Season 1 of 30° i februari or 30 Degrees in February is a 2012 Swedish production. This review is of season 1 only. The series is available on Netflix in the US and Amazon Prime in the UK. Beware the spoilers.
Many Swedes vacation in Thailand. Some move there to stay. The 10 part season one of 30 Degrees in February tells three particular stories. The three stories run simultaneously through the season, but the characters don’t meet until the end of the season. The three main characters are antiheroes of extraordinary depth.
Glenn (Kjell Wilhelmsen) heads for Thailand after chatting online with a woman who promises to marry him. He’s overweight, socially inept, and may not actually know anything about women and sex. He wants to be a father and he’s shopping for a wife.
The first woman he meets – the one he talked with online – robs him.
The second woman he meets actually likes him. She’s Oh (Djuangjai Hirunsri). She sees his big heart. She’s quite willing to treat him like an ATM machine, but she cares about him. One problem: she’s what the Thai call a ladyboy – transgender. Her family has rejected her because of it. For obvious reasons, she won’t be having children for Glenn.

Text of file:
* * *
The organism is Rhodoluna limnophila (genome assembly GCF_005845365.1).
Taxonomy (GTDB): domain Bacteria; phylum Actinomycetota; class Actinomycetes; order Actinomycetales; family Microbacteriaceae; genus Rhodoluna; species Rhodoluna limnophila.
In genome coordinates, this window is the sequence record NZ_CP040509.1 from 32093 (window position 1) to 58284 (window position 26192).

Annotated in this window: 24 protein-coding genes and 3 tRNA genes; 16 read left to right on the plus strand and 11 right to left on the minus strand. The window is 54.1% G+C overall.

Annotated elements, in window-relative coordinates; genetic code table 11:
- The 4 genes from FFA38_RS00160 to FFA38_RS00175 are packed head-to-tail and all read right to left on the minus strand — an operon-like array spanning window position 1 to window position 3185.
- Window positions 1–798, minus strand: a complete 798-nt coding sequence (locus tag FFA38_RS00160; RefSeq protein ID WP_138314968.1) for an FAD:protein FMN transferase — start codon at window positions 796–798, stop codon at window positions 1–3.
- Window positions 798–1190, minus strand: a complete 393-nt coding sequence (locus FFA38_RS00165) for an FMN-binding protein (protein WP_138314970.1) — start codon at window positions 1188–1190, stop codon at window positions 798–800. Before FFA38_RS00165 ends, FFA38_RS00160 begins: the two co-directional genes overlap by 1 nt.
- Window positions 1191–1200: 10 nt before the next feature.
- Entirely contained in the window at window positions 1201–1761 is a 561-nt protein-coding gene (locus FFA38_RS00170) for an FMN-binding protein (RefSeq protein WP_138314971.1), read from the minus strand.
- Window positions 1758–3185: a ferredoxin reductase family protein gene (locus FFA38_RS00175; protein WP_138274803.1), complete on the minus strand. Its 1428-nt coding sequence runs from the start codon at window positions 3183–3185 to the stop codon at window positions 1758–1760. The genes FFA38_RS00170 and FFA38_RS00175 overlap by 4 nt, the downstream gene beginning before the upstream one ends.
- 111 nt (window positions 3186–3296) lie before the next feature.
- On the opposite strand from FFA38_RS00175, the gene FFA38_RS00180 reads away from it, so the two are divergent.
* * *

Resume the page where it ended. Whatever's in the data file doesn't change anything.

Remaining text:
Glenn does so many things wrong, but he also does a lot of things right. At times I wanted someone – anyone – to smack him silly. At other times I was amazed by his romantic heart and generous nature. He needs a lot of time to process the idea that the beautiful woman he’s in love with comes with a bit of extra equipment between her legs.
Lotta Tejle plays Majlis. I thought Lotta Tejle gave the most brilliant performance in this large cast, and there were some wonderful performances all around.
Majlis comes to Thailand with her husband Bengt (Kjell Bergqvist). Bengt is a terrible man. He’s a former pilot, now trapped in a wheelchair. He treats Majlis with verbal and emotional abuse of the worst kind. She’s put up with this for 35 years of marriage.
Majlis loves the ocean, the fish, being under the water. She learns from a Swedish woman named Sara (Rebecka Hemse) that she can take diving lessons. She and Sara become close friends as Majlis learns to dive. She must lie to Bengt to get out of the hotel room, but she does it.